Now, that I’m seeing a fall selection of winter squash and pumpkins available in the markets, I thought it might be a good time to provide some guidance on how to select the best of them for storage or dining. This time of year the varieties available balloons and is it an opportunity to try some varieties, which are not normally readily available.
- Full maturity, indicated by a hard, tough rind. Also, look for squash that is heavy for its size (meaning a thick wall and more edible flesh). Slight variations in skin color do not affect flavor.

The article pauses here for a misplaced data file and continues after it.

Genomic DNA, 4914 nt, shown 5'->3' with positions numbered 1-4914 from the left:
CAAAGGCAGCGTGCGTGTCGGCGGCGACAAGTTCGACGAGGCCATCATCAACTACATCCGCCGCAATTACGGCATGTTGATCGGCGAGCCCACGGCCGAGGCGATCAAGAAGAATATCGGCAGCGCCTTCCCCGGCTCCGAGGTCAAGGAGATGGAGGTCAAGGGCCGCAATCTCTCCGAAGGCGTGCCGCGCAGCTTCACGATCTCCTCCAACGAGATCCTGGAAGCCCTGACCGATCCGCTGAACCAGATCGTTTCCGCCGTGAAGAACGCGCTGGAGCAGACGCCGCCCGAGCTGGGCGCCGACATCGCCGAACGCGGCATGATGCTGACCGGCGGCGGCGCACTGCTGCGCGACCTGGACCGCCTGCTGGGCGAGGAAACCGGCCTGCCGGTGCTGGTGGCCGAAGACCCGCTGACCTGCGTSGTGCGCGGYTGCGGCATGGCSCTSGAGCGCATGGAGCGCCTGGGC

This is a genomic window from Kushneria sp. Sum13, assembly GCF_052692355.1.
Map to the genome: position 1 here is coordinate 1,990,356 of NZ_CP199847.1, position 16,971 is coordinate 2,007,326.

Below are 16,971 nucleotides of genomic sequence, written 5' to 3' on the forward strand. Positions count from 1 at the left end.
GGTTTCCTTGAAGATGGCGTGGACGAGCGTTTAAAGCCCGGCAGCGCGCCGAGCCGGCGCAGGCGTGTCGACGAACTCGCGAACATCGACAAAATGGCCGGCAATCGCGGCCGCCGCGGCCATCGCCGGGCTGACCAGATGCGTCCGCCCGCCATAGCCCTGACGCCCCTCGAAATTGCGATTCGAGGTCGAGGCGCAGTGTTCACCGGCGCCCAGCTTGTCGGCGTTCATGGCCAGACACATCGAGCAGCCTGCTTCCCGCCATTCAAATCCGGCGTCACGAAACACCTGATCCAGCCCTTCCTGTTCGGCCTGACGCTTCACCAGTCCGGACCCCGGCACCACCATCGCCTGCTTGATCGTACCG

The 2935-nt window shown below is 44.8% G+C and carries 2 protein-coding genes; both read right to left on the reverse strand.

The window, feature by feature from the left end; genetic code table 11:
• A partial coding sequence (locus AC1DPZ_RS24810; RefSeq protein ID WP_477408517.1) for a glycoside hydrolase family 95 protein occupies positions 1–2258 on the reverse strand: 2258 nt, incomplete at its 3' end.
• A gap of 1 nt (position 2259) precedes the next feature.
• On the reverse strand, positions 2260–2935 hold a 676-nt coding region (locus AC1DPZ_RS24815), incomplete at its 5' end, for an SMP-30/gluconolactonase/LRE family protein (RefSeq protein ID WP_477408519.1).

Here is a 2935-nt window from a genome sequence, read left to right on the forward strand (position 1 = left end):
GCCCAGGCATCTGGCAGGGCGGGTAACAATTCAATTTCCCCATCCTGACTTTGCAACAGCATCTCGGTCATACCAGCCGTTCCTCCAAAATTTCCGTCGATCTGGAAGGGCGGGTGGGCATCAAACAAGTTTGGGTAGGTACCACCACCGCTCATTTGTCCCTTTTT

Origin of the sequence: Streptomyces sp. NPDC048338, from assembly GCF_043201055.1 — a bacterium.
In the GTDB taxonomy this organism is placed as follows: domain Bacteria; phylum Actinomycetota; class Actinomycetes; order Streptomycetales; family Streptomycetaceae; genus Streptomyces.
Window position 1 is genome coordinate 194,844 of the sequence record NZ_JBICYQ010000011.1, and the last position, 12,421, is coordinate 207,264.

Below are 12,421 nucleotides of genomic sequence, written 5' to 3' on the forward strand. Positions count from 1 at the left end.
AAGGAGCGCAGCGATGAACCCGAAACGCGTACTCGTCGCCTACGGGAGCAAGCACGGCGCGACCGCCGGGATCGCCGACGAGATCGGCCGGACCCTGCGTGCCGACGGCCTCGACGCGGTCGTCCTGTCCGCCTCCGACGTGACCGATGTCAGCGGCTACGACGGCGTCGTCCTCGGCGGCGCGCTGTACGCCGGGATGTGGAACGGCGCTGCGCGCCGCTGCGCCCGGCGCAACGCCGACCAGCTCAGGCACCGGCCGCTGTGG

- That the stem is still attached to the fruit.
- Fruit with cuts, punctures, and sunken spots and/or other damage.
- Moldy spots on the rind and/or stem; this is an indication of decay.
- Tender rind (outer shell), this indicates immaturity, which is a sign of poor eating quality in winter squash varieties.
- Decorative varieties with poor quality flesh (e.g. Turk’s Turban) and/or completion varieties (usually, the very largest squash, but not always)